This substantive restoration project is due for completion at the end of this year, a first for the Charitable Trust. 43600 has been on the SVR and giving sterling service since 1980 – some 34 years, more than twice its combined LNER and BR service (each 14 years). We conservatively estimate that, in today’s money, it has earned the Railway around £1.5m in ticket and buffet revenues. For most of its life, insufficient finance has meant its seating has been a compromise – originally loose plastic chairs and then some surplus seating with inappropriate moquette from the BR era. It has in consequence had a rather drab and uninteresting interior. However it will soon emerge complete with new seating, authentic LNER pattern moquette, new lighting (the SVR’s first full use of LED lighting in a carriage), new tables, luggage racks, coat hooks, mirrors – all reflecting a more appropriate Gresley style of finish. The cost of all these items has been sponsored by individual supporters. It will be a significant enhancement of the Railway’s Teak Train – with ‘sister’ open carriage 52255 to follow with similar improvements next year.

September 12th: Chinasearch Crockery Donation

On August 27th the Carriage and Wagon Department received the two donation orders gifted to us by the Director of Chinasearch David Ward. This donation order was arranged by John Leftwich, Head of the Charitable Trusts Fundraising Board, in late July and was personally delivered by David Ward - the Director of Chinasearch. 80 sets of crockery have been received including 12 sauce boats and 12 salt and pepper sets. This takes the overall value of the donation to around £2000.00. The volunteers in the Carriage and Wagon Department were delighted with the crockery and immediately started designing pockets for the drawers using samples from the 80 sets of crockery given.


This donation of crockery will go towards the 7960 carriage, a Kitchen Car with restaurant accommodation for both First and Third class passengers. LNER Kitchen Cars were amongst the most advanced in the British Empire, and featured combined electric and anthracite cooking equipment, and luxurious passenger saloons. Thanks to this extremely kind gift from Chinasearch and a seperate boost of funding from Mr & Mrs Leftwich the 7960 is now expected to be complete and ready to go back to work by the Spring of 2015.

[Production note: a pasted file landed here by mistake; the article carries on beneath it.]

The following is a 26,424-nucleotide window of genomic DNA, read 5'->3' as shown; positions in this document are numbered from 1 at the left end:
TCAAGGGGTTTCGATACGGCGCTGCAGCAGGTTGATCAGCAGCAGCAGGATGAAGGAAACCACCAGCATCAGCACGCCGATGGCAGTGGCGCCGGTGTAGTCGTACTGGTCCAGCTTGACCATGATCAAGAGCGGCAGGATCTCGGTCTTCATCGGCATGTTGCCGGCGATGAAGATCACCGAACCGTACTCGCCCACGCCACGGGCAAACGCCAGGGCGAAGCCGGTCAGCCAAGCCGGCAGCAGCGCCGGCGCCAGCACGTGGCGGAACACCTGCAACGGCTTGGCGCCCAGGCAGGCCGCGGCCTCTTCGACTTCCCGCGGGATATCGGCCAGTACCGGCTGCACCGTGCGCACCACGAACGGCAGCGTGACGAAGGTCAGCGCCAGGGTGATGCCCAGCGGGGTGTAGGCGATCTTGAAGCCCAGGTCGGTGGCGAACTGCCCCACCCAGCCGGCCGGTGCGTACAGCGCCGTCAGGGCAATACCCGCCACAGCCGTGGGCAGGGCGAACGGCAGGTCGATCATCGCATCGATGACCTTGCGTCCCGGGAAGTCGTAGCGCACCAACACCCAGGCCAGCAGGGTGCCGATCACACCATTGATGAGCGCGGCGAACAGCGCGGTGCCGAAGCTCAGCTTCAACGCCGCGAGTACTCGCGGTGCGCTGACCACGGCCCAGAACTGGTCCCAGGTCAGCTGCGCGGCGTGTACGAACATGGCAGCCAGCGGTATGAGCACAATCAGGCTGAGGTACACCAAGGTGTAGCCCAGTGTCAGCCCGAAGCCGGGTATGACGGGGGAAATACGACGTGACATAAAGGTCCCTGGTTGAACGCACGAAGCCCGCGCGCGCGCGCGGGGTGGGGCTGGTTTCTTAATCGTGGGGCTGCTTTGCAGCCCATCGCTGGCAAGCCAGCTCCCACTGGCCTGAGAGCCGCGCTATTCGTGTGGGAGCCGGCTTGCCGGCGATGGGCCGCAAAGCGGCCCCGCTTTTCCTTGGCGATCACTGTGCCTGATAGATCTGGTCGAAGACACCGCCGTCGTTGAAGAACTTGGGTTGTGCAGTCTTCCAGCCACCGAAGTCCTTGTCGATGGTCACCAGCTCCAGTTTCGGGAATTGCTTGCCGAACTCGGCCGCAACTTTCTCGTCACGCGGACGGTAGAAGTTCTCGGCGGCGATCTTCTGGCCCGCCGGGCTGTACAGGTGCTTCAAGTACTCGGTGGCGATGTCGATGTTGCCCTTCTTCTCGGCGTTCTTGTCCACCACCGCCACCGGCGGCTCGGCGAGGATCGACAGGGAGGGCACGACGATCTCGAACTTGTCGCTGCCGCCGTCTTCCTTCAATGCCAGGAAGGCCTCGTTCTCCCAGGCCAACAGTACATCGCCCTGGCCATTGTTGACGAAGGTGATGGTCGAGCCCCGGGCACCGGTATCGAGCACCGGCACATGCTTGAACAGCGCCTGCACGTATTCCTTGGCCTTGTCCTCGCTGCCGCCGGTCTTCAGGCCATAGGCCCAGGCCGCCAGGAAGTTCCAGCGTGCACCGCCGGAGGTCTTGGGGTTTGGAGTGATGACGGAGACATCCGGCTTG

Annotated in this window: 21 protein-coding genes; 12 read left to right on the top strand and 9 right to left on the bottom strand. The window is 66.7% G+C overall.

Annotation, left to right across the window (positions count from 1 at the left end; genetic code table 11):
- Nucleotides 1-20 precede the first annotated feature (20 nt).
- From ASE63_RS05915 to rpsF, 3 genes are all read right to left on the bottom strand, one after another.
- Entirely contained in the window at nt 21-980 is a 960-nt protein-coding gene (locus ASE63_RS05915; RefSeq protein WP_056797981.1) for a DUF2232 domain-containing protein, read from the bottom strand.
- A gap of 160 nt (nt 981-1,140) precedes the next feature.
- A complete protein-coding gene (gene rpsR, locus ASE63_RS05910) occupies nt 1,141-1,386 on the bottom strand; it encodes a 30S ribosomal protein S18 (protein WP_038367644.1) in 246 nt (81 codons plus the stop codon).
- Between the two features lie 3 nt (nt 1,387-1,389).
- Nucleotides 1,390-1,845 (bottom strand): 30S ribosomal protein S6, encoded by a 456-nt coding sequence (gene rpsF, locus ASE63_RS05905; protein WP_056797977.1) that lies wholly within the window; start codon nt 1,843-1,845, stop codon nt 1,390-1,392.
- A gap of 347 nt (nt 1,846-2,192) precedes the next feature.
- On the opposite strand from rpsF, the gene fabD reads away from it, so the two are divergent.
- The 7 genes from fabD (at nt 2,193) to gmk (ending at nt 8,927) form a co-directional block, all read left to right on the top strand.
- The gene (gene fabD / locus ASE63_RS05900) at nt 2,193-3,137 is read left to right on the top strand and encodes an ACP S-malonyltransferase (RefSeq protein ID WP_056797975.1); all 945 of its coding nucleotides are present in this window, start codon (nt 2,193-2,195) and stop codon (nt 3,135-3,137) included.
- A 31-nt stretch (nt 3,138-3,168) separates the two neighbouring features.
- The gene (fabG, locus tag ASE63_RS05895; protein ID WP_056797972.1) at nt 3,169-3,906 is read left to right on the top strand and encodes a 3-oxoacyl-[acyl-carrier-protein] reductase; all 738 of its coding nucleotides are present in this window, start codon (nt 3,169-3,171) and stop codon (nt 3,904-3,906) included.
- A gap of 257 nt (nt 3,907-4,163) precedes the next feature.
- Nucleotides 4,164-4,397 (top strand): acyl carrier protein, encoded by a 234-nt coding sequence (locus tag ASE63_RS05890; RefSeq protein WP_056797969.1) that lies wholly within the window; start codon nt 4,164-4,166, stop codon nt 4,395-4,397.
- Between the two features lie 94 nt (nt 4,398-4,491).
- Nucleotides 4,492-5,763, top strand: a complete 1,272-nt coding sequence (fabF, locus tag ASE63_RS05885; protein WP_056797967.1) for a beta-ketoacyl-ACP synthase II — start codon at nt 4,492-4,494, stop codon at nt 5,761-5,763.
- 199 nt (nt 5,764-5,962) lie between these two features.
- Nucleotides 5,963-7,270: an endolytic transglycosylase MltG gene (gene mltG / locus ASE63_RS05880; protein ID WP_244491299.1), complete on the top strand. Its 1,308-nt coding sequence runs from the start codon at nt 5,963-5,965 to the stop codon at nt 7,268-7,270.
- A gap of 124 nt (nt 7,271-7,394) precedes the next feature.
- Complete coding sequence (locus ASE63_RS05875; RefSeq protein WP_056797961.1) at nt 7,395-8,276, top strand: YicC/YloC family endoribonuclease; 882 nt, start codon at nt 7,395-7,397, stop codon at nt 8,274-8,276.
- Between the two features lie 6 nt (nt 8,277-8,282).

Chinasearch is Europe's largest distributor of discontinued china, glassware and cutlery, supplying them to individuals, companies, trade outlets, theatre/film companies and embassies all over the world. They have thousands of patterns in stock, including world renowned brands such as Wedgewood, Villeroy & Boch, Royal Doulton and Spade. They are proud of their exemplar service and the attention they give to each customer. They have built their business and reputation on a personal service intent on finding exactly what you're looking for as quickly as they can and delivering it carefully selected, hand-packed and dispatched.

The Trust is extremely grateful to David Ward and his company Chinasearch for this gift.

January 2014 (by Richard Hill)


An informal "roll-out" ceremony took place in Bewdley to mark the midway point of a £75,000 restoration project by the Severn Valley Railway Charitable Trust. The trust is working to restore a 1943 ex-London and North Eastern Railway (LNER) Gresley-designed Gangwayed Brake Pigeon Van. It held the roll-out ceremony after the vehicle was given a new roof ,which completed the exterior repair, restoration and reconstruction.

Guests attending the event included Nick Paul, chairman of Severn Valley Railway (Holdings) PLC and a trustee of the SVR Charitable Trust and Tim Godfrey, a Shropshire resident and grandson of Sir Nigel Gresley, who designed the carriage. Mr Godfrey is also a vice-president of the LNER (SVR) Coach Fund and of the Gresley Society Trust.

David McIntosh, chairman of the Gresley Society Trust, several supporters of the project, the workers who have built the new roof and other representatives of the SVR Trust were also in attendance. Mr Paul paid tribute to the dedication of the people helping with the major restoration and said that creating the SVR Gresley Teak Train had spanned a period of 42 years.

The trust’s volunteer working group is now focussing on the interior detail.